Senecio Herreanus | Curio Herreanus (string Of Tears) Houseplant Care – 356 Of 365

Summer Rayne Oakes

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Curio Herreanus (string Of Tears) Houseplant Care – 356 Of 365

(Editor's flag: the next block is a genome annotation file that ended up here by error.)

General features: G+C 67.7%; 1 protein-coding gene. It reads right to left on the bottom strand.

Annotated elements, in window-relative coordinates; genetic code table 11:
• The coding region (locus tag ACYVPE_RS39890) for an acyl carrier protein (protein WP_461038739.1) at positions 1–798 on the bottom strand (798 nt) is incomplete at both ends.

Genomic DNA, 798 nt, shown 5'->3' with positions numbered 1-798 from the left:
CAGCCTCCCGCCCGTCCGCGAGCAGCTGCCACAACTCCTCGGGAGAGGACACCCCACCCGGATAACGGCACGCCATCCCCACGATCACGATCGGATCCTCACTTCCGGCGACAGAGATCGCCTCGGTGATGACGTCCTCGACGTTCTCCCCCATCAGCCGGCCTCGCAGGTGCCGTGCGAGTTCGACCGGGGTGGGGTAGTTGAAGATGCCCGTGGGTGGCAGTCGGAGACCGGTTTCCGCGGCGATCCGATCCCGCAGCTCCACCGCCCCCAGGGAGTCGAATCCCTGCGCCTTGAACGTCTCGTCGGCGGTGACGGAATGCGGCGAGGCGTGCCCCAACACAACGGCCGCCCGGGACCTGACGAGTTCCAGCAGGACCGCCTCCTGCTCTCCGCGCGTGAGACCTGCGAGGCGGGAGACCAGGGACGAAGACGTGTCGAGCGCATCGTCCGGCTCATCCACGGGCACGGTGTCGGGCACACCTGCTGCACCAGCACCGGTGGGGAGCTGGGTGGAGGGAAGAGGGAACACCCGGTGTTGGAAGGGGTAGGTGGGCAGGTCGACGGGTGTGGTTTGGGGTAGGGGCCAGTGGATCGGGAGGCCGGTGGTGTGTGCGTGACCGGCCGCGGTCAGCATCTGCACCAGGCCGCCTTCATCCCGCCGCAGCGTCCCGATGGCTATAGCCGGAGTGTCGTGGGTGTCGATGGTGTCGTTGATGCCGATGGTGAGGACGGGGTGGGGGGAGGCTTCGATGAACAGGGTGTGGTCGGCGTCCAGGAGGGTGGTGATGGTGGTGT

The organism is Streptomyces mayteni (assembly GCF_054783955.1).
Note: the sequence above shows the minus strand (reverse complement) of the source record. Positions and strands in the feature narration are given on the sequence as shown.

It is beautifully hanging basket plant with some really cool shaped leaves is known as curio, Her honest and curio essentially means a little bit more of a curiosity and this has been recently placed into that genus along with the string of beads, which actually, this also has the same common name, as well as string of teardrop string of raindrops and a number of other things that I can’t think of off the top of my head and is also in the same genus now as string of bananas, so those all used to be put into Cenisio. So that’s how we knew those, you know? Sydney Co Rellenas Senecio Radicans. This was senecio her honest, but now it’s curio, her honest, so you probably won’t see that changeover switch over into growers because again it’s so hard to keep up with some of these changes in the binomial nomenclature as a matter of fact with the string of beads, which was known as Senecio. Rile anus. I also knew it as Cline. Eri Elena. So initially I think when I probably filmed the string of beads. I said Cline Eeeh. And now it’s all in curio. So usually anything string of something or others is going to be put into curio, and they all kind of have these really dainty, succulent strings, and then these kind of cool shaped succulent leaves as you could see here, And if I you know, show you a little bit more up close. Let me try to find one of these longer ones, so I could pull up. You could see just the the unique little shape of these succulent leaves now. This plant actually causes a lot of challenges for people and sometimes our indoor environments are actually challenged to begin with. So, for instance, if you’re not giving this top-down light or your light is not angling in with the Sun, then a lot of these green beads. If you will are these leaves will actually just start to put leaves down here and it’ll get a little bald on top so ways that you could actually work around that is by taking little stem cuttings and being able to kind of, like, do it like hair plugs up on top again, but you’re going to be constantly doing that unless you’re able to change your lighting regime and with all of these curios they even though I have some pulled away my south west facing window, they can get really intense light, and you can grow them in full Sun, but you got to be really mindful of it, you know, they better like they would prefer a little bit more light, but bright light, but indirect bright light, or if it’s a direct bright light, they’re not getting it as like a full Sun, so you know, some of that hot afternoon, Sun could be really intense for these plants and they could actually drive very easily. And, you know, if it’s not getting enough water into its leaves that you know some of these leaflets which Ill again show you will actually start to pucker and I don’t really have any puckered leaves here. I don’t think to be able to show you, but but these will start to just kind of, like, wrinkle a little bit, and if you’re over watering these plants that will actually bust so like a a pea. If you if you apply too much water or pressure, it’ll just kind of burst a little bit, and then you’ll start to see cracks in the leaflets. So you want to be a little bit more mindful of that, but again, if you’re not giving it the most optimum light, which again is so hard to do. Unless maybe you have a grow light. That’s being regulated on the plant. Then it might just end up putting its green leaves elsewhere like I have a curio, radican’s one of the string of bananas, and it’s putting most of its green leaves down here the same thing with my string of string of beads, which is my Korea curio, royal eyeness. It’s a little bit bald on top, but it’s got a really beautiful flush of green down below, So you know, you just have to go with it because of the interior environment that you have, however, one thing. I should say about all of these plants is that they are very, very easy to overwater. You have to go very light on the watering, and if you’re going to repot these which I would recommend, I mean, you could keep them in the grower’s pot, but like most of the grower’s pots that I see are plastic. I don’t really like to have a lot of plastic in my house. I don’t think it looks that great, but you could remove it out of the plastic almost immediately when you get it from the grower because that’s when it’s probably the strongest. And you want to move that out, you want to put it into a regular planter pot? You could even do maybe a terracotta pot, so the moisture kind of wicks away more easily because roots are very sensitive to this plant, especially if you don’t have a lot of airflow and you’re letting the water kind of sit in this kind of PD mixture. If you will. Then that’s a surefire way in order to be able to rock the plant, so you got to be very, very mindful when you’re watering it. And in the winter months, I’m sparing like sparingly watering it, so, you know, just be careful because that’s probably one of the ways that this plant easily fails. One of the other fancy things. I should tell you about is the flowers so you can see? Some of them are just at the tail end. This is probably the freshest flower that I could show you, and you’ll see that it’s like this little white pom-po’m with some red and yellow bits kind of coming out of it. And if you smell it, that’s really nice. This smells like cloves and cinnamon. I mean, it just reminds me of the holidays. It’s so lovely so even though these little composite flowers are fairly insignificant, You know, they’re nothing to cry home to mom about, but the smell is actually pretty remarkable, you know? I mean, I think one of the few things is like you could go to. Hoya blooms and a lot of them smell various different ways, but this one is guaranteed to smell like cloves and cinnamon and and Christmas all over again, so that’s also very nice. They usually flower for me during the late fall and the early winter months, so that’s something to actually really look forward to, and they keep their blooms for a long time, So you can see they just kind of dry off and you could deadhead them. If you want? Deadhead essentially just means cutting off the stalks of the flowers. Whether that will allow them to rebloom again. I really am. Not certain, but but I think that if you just don’t want the the blooms kind of falling off. Or if you think it looks a little shaggy or encamped, then you could just remove them now. I didn’t actually say where this plant is from, but it is from Namibia and I think the other ones are from the Cape Province’s area, so just around that same area within Africa. And you can imagine that these are kind of crawling over, you know, kind of the the the ground, and, and actually, that’s one of the the good ways that you can. You could propagate these if I didn’t say that already is by cutting off the stems, and then the little roots will form at the ends of at the ends of nodes, so you could actually remove some of these little teardrops and then you could actually stick them back in the top or you could propagate them in some other place now. Fertilizing is not that important for these plants. I mean, you could get away with something. Maybe on a quarterly basis, but during the growing season, so you’re maybe only going to be doing it three times a year and maybe that’s a zero one one or a two, four, seven or a three, four seven, maybe giving it some micronutrients now and again will also be very good, but these aren’t super heavy feeders, however, they do grow a little bit more, so if you’re seeing something that’s looking a little like, you know, not up to the optimum levels that you would want. Then I would say you could increase the fertilizing, so if you’re doing it on a quarterly basis, maybe you’re, you’re upping it to a bi-monthly basis and and just have to pay attention to your to your plant. I mean again. These are really beautiful ones. If you have like a Western exposure or southern exposure, maybe pulled away and of course, I’m in the Northeast, So that means something different than if you’re on the equator, or if you’re towards the south, but they do want that kind of, like bright light, shade it from some of those full Sun, however, because like, I said, it will dry it out And as far as pest pressures go for this plant. I haven’t had any problems. I will say because I’m subjecting one of my string of bananas to a little bit more of a fuller Sun condition. It does get spider mites from now and again, but I have to tell you. Those spider mites do not kill the plant, especially because I stay on top of it a little bit. So you got to be a little bit More mindful maybe of that. I think it’s quite unusual to get a little spider mites on on succulents. I think it’s just the case that I have to move mine back a little bit more and but otherwise really great plant to grow very beautiful and again, don’t fret if it starts to bald a little bit on top, you !